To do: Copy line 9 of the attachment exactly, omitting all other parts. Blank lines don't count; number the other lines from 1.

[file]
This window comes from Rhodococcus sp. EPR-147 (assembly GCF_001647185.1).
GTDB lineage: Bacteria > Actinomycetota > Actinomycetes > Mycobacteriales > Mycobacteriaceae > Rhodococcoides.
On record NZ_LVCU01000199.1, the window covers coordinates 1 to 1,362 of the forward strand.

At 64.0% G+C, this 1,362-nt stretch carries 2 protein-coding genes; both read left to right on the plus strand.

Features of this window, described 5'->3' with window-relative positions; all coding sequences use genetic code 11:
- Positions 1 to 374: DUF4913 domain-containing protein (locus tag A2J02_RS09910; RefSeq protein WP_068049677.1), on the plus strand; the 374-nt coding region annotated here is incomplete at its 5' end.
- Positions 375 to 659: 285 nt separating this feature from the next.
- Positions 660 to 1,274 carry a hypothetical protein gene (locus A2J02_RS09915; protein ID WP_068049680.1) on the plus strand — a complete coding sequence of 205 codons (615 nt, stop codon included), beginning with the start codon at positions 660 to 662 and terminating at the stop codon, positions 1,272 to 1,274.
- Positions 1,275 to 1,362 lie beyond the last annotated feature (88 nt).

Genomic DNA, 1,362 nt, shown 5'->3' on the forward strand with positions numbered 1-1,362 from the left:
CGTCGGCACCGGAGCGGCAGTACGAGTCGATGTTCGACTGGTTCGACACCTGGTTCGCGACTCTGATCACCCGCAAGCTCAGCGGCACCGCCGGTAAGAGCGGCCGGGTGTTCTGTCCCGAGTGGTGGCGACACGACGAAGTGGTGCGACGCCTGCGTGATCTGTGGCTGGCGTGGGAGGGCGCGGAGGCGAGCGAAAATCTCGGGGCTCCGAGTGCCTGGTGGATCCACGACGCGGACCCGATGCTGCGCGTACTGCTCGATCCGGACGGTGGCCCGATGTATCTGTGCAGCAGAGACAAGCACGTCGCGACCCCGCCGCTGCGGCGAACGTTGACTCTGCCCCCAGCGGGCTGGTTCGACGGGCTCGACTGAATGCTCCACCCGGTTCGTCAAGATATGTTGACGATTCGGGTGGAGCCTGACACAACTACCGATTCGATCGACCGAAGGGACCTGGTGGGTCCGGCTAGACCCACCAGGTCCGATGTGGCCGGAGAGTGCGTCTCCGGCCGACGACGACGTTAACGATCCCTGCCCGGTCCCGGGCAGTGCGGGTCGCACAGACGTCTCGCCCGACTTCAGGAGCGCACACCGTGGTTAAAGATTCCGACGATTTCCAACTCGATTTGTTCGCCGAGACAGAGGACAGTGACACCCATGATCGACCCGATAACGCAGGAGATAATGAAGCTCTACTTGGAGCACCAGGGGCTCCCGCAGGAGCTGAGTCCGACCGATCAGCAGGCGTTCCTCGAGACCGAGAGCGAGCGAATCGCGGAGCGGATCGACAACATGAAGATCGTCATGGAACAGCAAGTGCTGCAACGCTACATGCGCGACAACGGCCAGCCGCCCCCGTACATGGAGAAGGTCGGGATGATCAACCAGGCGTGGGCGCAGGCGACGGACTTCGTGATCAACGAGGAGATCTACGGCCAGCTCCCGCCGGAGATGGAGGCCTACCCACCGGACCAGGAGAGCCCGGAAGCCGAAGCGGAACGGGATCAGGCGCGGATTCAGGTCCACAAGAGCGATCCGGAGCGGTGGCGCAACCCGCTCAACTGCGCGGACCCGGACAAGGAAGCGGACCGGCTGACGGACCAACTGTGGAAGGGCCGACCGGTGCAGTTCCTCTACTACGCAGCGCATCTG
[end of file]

- Positions 1,275 to 1,362 lie beyond the last annotated feature (88 nt).